The Navy is making major changes at its senior levels by creating a new special assistant to the secretary that will oversee cybersecurity, data and information.

The effort, announced by Under Secretary Thomas Modly at the Pentagon Aug. 16, is essentially reimagining the service’s chief information officer position. The changes come following a department-wide cybersecurity review that leaders kicked off last year.

Modly said the review’s conclusions ― which the secretary of the Navy commissioned a year ago in response to significant breaches in the Navy’s industrial base ― “pretty forcefully made recommendations that we should organize differently to address this particular threat.”

As part of a new setup, Modly said the special assistant will oversee four directorates:

  • The Navy’s chief technology office, which will be responsible for guiding acquisition and priorities around the technical infrastructure;
  • The service’s chief digital strategy office, which will be responsible for moving the Navy into a digital era by leveraging applications, adopting best commercial practices and managing digital information;
  • The Navy’s chief data office, which will help structure data that can be used in areas such as artificial intelligence and analytics;
  • A chief information security/cybersecurity office that will help guide the Navy through a cultural shift to improve poor cyber hygiene, which has been the culprit for major breaches.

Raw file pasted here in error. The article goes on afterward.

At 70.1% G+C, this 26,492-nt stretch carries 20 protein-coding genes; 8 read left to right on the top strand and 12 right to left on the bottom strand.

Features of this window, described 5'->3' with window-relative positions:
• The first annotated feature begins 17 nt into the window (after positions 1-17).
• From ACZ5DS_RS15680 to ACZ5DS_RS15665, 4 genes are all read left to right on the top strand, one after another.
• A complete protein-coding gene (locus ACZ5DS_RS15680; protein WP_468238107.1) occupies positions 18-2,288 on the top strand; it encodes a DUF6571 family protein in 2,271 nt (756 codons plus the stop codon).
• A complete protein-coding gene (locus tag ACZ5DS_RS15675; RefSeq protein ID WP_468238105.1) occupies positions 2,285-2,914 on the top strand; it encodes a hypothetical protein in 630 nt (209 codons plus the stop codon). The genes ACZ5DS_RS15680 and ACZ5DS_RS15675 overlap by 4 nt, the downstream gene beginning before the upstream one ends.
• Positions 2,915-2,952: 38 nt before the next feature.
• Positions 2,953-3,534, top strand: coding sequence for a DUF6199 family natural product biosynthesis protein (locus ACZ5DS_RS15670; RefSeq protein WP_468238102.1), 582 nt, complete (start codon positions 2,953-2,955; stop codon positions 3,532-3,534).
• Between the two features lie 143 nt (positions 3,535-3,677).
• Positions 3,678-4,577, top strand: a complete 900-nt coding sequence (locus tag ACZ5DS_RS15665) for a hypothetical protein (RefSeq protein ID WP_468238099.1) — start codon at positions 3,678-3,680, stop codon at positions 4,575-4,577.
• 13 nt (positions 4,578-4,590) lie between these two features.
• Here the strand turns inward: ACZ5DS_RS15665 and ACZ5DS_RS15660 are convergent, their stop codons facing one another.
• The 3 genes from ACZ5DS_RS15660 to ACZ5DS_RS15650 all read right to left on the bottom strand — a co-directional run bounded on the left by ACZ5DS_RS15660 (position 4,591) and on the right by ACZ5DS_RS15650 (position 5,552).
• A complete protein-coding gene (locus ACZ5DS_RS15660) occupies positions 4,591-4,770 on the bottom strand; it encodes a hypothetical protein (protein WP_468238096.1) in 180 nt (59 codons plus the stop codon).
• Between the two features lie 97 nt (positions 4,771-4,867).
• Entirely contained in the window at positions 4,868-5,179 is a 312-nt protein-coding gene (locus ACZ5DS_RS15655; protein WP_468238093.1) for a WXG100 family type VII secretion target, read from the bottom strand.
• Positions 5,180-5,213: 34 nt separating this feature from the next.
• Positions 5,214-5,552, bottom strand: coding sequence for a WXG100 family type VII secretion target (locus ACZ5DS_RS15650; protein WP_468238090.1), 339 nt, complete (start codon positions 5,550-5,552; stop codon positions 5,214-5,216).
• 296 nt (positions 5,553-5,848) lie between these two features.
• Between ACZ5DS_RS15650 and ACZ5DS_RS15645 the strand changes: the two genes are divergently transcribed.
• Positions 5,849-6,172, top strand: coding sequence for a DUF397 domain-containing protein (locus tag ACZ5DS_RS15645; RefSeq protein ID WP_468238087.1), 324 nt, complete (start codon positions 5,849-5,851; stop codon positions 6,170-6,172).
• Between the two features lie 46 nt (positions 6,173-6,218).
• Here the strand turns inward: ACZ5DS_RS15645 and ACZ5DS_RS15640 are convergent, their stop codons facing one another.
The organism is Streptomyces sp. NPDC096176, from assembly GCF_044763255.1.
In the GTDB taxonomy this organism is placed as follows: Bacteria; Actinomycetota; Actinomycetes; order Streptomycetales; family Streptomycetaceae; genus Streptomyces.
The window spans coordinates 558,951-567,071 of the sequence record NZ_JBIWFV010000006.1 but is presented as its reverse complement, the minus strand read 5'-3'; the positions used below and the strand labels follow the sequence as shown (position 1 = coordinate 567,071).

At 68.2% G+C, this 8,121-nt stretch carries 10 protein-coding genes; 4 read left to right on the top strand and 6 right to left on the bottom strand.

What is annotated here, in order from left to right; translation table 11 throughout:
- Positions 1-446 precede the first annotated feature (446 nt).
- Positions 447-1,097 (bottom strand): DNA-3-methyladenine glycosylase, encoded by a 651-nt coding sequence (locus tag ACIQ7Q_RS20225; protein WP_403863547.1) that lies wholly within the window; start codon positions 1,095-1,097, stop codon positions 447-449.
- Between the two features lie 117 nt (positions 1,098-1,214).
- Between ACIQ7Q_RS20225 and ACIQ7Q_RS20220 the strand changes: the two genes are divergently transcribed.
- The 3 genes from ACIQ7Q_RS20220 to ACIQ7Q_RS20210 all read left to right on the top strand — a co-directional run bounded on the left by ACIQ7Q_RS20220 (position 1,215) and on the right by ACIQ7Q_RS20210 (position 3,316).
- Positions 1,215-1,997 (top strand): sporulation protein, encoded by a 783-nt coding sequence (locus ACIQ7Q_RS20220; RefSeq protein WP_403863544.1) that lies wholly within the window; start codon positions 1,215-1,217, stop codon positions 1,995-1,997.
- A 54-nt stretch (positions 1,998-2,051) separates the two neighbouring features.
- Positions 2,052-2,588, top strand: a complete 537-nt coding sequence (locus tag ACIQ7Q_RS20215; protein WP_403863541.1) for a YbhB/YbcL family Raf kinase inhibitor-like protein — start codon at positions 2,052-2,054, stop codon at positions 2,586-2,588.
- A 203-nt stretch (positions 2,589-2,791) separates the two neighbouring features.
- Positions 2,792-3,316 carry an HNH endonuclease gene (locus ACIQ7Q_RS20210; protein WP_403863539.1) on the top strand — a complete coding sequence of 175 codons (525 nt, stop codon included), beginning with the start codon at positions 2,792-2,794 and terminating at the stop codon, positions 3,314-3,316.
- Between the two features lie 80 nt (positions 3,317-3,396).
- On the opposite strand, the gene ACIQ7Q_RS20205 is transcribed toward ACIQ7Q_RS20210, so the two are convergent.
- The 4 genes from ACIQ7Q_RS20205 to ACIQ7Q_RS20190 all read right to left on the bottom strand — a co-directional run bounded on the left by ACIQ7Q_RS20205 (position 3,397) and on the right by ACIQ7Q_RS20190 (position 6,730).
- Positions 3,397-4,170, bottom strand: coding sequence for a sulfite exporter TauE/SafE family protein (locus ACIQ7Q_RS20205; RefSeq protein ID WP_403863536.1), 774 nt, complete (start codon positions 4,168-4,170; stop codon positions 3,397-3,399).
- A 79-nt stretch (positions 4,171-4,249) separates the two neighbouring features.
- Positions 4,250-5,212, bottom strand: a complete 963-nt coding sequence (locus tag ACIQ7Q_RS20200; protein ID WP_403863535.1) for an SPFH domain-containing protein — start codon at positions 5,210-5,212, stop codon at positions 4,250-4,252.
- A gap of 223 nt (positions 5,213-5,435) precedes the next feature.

“It’s going to be far more strategic than I think the former [Department of Navy] CIO office was,” Modly said. “It’s the broader portfolio. It’s the digital strategy, it’s the data strategy, it’s the whole chief technology piece that will reside underneath there.”

The original plan the Navy had — creating an assistant secretary of the Navy — was rejected by Congress. The special assistant role was plan B, Modly said. This new hierarchy requires no legislation and still elevates the roles of cybersecurity, data and information to a senior level.

Modly said a “very credible” individual has been selected for the special assistant role but declined to offer a name.

The new office will have two military deputies: Vice Adm. Matthew Kohler, deputy chief of naval operations for information warfare and director of naval intelligence, and Lt. Gen. Lori Reynolds, deputy commandant for information. This provides representation for the Navy and Marine Corps at senior levels.

The office, which Modly hopes to formally establish in weeks, will include about 15 to 20 government staff through the four directorates.

The office also plans to bring in personnel from the private sector by taking advantage of new authorities from Congress that allow for more competitive compensation as a way to bolster expertise in the community.